Thursday, September 25, 2008
One of my former students asked me if she should discontinue her plans to seek Six Sigma training and I answered no. There's still value in understanding the concepts and theories underlying Six Sigma and in certain restricted corners of a business, Six Sigma could be the best tool for addressing process improvement. But I retain the opinion that there are few, if any, of those corners in healthcare and it is a methodology which, if broadly applied in any business, will squeeze agility and innovation to death.
Monday, September 22, 2008
Six Sigma is appropriate if your organization:
- Is in a low volatility industry. Stated otherwise, the business state of the market is relatively stable; innovation is less important than consistent delivery on the status quo; competition is minimal; and consumer demand for better products and/or lower prices is low.
- Can focus on quality at the expense of schedule and production volumes, in the delivery of its products and services.
- Produces products and services in an environment which is readily measurable, i.e., the variables in the equation of “Quality” for those products and services can be quantified with reasonable accuracy and consistency
Healthcare, I would argue, is not an industry which fits any of these criteria. Nay, few if any industries or markets fit these criteria today.
There are many reasons for Motorola’s fall from grace, but it is more than simple coincidence that Six Sigma was once its crown jewel. I had the great opportunity to work with Motorola as a customer of their products while I was in the Air Force in the 1980s. During that period, innovation and agility were less important across all industries than they are today. At that time, TQM, CQI, and ISO were focusing on quality, repeatability, and execution. Motorola was relatively innovative, but they were better known for highly reliable, cost effective products, and their execution on commitments. At about this same time frame, Motorola started to embrace the notion of Six Sigma for eliminating virtually all defects in their products. As an Air Force information systems officer, reliability of my equipment was paramount, so I was clearly impressed by and supportive of Motorola’s intentions.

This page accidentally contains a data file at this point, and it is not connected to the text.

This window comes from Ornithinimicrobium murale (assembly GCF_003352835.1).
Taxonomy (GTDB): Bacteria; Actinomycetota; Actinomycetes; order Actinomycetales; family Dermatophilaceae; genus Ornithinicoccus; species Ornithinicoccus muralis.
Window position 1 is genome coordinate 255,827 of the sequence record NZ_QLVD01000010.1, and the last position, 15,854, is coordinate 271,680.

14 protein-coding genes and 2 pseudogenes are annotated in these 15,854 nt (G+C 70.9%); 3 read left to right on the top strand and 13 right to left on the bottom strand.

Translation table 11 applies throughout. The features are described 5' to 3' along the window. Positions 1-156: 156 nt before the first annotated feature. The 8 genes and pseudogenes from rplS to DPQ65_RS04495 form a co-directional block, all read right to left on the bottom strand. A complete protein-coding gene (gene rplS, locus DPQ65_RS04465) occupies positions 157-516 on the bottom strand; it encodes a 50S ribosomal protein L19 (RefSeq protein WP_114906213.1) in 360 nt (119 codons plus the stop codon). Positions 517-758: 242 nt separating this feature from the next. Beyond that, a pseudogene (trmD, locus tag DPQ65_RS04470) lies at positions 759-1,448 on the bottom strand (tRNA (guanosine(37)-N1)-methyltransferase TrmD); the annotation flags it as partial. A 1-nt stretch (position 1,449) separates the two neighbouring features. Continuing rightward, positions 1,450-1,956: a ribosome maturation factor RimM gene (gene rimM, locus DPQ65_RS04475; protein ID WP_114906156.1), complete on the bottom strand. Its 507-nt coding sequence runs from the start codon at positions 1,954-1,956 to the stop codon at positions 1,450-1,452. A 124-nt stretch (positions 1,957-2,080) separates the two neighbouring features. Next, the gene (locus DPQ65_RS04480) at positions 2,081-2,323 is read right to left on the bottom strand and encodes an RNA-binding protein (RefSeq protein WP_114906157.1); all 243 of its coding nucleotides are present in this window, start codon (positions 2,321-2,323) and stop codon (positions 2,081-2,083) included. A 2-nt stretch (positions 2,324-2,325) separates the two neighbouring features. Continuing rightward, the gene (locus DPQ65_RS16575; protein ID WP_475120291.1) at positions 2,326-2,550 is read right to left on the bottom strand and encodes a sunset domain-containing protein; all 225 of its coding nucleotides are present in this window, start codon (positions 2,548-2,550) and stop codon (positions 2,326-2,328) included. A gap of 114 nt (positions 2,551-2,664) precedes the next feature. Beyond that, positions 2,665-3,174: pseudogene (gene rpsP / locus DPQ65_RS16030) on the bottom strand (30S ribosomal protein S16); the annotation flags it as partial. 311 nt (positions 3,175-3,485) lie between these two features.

Fast forward to the mid-1990’s when I was a small-time consultant to Motorola on their Iridium project. Ignoring the flaws in Iridium’s business model, such as the failure to account for the loss of telecommunications tax revenue in countries which benefited from land-line communications and eventually cell phone towers, the Iridium project gave me a thin-slice insight into a larger problem at Motorola—the Six Sigma process was squeezing agility, and subsequently innovation, to death. Fast forward once again to today and we see a Motorola that has, in fact, been squeezed to death. The agility and innovation of their competitors are like pythons, slowly crushing the culture of this once great company, and has Motorola crying for a buy-out. Other early champions and adopters of Six Sigma are showing the same fate—Allied Signal, Honeywell, Jaguar, Sun Microsystems, et al. I would argue that GE, Motorola’s Six Sigma protégé, is floating the same river.
I recently visited the “official” Six Sigma web site and found it proudly proclaiming “1,176 slides” available for DMAIC training for only $99. I didn’t know if I should laugh or shake my head in sad appall. Any process improvement methodology which allows for that degree of largesse, needs to recursively turn its own processes back on itself. In stark contrast, I’ve seen the tenets of the Toyota Production System and Lean process improvement taught to a group of nurses with no manufacturing background in as few as 20 slides in the morning, and those same nurses applying Lean to their own departments later in the afternoon.
Don’t make healthcare worse by rushing to the popular cliff of Six Sigma…. Unless, of course, you’ve equated it to Lean and then I would encourage you to normalize your vocabulary to standards. :-)
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